Woodstock 50 Clips & Pix: Paul Butterfield Blues Band/Everything’s Gonna Be Alright (Part 4 of 4)

This is the final part of a 4-part mini series of clips to complement my previous post about Woodstock. The above incredible footage of the Paul Butterfield Blues Band is from Monday, August 19, 1969, the final day of the festival. According to Wikipedia, they performed from 6:00 to 6:45 am ET that day and were the third to last act.

Everything’s Gonna Be Alright was written by Walter Jacobs, known as Little Walter, and first appeared on his 1969 album Hate To See You Go. The band’s powerful performance of the tune closed out their set.

In addition to Butterfield on lead vocals and harmonica, the band included Buzzy Feiten (guitar), Rod Hicks – (bass, backing vocals), Philip Wilson (drums), Ted Harris (keyboards), Keith Johnson (trumpet), Steve Madaio (trumpet, backing vocals),  Gene Dinwiddie (soprano & tenor saxophones, backing vocals) and Trevor Lawrence (bariton saxophone, backing vocals).

Sources: Wikipedia, YouTube

Rolling Stones Come Full Circle With New Blues Album

“Blue & Lonesome” feels like the Stones took a journey back to the early 1960s and made their best album in more than 20 years.

Yesterday (Dec 2, 2016), The Rolling Stones released their long anticipated blues album, Blue & Lonesome. After having listened to it for a few times, I would say it’s their best music since 1989’s Steel Wheels.

Blue & Lonesome is the band’s first studio album since 2005 when they released A Bigger Bang, and their 23rd British and 25th American studio release overall. It is also their first full-length record that includes covers only. While the Stones started out playing mostly blues covers, even their early albums had at least one song credited to Mick Jagger and Keith Richards.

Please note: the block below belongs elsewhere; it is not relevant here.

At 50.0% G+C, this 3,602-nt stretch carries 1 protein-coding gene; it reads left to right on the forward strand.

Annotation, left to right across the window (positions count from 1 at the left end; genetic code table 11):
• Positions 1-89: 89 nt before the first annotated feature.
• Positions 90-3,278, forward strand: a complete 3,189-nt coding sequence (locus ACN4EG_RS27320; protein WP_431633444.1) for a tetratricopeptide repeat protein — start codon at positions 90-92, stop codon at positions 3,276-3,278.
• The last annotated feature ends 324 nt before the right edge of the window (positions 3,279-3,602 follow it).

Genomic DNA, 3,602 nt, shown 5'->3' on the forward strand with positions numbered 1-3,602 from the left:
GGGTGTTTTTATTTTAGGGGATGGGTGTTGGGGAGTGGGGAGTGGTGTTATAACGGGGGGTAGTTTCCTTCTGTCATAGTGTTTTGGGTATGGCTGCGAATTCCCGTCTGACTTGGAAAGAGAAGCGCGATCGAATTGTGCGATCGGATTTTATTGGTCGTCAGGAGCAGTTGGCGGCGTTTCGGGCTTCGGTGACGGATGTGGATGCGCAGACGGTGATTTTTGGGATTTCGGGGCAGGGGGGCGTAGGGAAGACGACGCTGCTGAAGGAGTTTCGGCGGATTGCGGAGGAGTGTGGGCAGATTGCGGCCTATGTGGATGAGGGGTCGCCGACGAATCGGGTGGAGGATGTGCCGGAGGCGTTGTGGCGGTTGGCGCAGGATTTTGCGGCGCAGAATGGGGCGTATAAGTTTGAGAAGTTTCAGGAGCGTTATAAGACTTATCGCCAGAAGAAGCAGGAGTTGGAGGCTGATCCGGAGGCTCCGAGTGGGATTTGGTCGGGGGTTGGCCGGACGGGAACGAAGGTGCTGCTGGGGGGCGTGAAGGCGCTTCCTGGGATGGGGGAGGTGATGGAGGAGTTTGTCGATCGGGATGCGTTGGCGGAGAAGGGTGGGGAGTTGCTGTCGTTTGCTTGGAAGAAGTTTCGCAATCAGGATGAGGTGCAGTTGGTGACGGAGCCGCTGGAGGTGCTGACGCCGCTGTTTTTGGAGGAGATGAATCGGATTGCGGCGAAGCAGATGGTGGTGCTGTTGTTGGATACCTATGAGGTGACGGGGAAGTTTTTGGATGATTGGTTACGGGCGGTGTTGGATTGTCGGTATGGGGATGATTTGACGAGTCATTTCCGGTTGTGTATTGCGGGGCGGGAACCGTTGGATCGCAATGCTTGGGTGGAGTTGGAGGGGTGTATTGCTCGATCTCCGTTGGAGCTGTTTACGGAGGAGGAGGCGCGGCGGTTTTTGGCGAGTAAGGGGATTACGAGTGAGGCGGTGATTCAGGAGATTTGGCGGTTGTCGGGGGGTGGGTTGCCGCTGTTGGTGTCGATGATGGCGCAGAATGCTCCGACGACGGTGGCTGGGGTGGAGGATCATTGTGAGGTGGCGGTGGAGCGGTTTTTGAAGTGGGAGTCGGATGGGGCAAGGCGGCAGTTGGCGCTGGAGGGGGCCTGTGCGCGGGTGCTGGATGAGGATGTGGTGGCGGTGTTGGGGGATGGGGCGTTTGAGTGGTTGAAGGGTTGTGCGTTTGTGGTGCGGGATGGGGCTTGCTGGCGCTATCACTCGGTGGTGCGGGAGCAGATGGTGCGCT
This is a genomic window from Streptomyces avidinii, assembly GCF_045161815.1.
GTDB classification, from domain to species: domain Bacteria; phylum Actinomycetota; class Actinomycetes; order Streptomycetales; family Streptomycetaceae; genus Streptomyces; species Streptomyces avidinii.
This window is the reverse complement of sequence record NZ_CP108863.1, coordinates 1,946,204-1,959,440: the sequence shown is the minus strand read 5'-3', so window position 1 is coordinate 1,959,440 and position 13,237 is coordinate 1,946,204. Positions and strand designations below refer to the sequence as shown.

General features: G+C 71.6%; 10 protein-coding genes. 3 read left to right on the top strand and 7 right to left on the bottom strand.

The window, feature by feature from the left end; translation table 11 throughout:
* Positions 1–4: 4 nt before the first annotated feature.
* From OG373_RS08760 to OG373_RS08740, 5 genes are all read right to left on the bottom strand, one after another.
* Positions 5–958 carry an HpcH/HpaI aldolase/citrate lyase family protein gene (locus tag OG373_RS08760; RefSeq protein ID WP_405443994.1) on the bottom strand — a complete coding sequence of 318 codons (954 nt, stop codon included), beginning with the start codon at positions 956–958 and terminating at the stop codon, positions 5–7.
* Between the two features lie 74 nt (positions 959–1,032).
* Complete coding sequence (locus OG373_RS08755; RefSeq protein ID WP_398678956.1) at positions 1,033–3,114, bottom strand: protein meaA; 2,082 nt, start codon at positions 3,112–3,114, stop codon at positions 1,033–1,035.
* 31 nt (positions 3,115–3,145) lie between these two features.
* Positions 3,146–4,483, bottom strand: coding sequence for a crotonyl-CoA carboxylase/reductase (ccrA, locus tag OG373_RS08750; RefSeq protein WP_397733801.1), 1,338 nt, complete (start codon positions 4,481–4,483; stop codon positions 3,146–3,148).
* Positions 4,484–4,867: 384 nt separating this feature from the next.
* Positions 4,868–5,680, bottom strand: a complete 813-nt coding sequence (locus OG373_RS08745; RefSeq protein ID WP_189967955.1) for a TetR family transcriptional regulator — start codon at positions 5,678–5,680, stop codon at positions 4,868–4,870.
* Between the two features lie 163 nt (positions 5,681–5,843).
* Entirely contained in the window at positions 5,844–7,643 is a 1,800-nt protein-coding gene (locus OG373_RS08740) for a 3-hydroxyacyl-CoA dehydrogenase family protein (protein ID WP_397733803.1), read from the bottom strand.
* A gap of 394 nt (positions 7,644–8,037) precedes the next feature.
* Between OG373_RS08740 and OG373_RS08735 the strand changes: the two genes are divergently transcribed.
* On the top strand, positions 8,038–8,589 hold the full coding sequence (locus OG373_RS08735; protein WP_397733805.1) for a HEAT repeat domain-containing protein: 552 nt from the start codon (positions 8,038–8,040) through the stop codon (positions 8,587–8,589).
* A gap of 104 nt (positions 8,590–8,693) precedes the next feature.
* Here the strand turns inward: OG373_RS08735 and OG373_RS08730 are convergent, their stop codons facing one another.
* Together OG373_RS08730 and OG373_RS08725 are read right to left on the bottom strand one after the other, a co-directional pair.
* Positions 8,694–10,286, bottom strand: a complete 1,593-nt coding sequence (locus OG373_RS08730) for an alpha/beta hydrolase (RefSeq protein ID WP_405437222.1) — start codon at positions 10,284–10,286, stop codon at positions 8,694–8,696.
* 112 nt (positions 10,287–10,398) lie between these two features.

Produced by long-time Stones’ producer Don Was, the collection of 12 vintage blues songs was recorded in a London studio in just three days. According to a recent feature in Rolling Stone, the Stones initially went into the studio to work on an album of original songs that is still in its early stages. To warm up they did what they oftentimes do – play blues songs they have loved for many years. Since they knew the tunes so well, they played them (mostly) live and didn’t need to run through many takes. This gives the album a fresh and spontaneous feel.

The Rolling Stones 2016

To me one of the highlights is Jagger’s blues harp playing. I have to say I wasn’t aware how talented he is. Keith Richards and Ronnie Wood also provide great guitar work, while drummer Charlie Watts and Darryl Jones,  who after playing bass for more than 20 years still is not an official member of the band, effectively drive the rhythm.

And then there is Eric Clapton, who happened to work on an album at the same study while the Stones were doing their sessions. They invited him to play slide guitar on two songs: Everybody Knows My Good Thing, a tune by Miles Grayson and Lermon Horton, and Willie Dixon’s I Can’t Quit You Baby.

Other contributing musicians include Matt Clifford (keyboards);  Chuck Leavell (keyboards), who was a member of The Allman Brothers Band in the 70s and has frequently recorded and toured with the Stones since 1981; and long-time session drummer Jim Keltner who worked with John Lennon, George Harrison, Ringo Starr, John Hiatt and Ry Cooder, among others, and plays percussion on Hoo Doo Blues (Otis Hicks & Jerry West).

Following are a few clips of tunes on the album.

Just Your Fool (Walter Jacobs)

Blue and Lonesome (Walter Jacobs)

Everybody Knows My Good Thing (featuring Eric Clapton) (Miles Grayson and Lermon Horton)

Ride ‘Em On Down (Eddie Taylor Jr.)

I think what Richards said about Jagger’s harmonica playing and the album overall in the above mentioned Rolling Stone feature sums it up perfectly. “This is the best record Mick Jagger has ever made…It was just watching the guy enjoying what he really can do better than anybody else. And also, the band ain’t too shabby.”

This post was updated on August 4, 2020.

Sources: Wikipedia; Rolling Stone; YouTube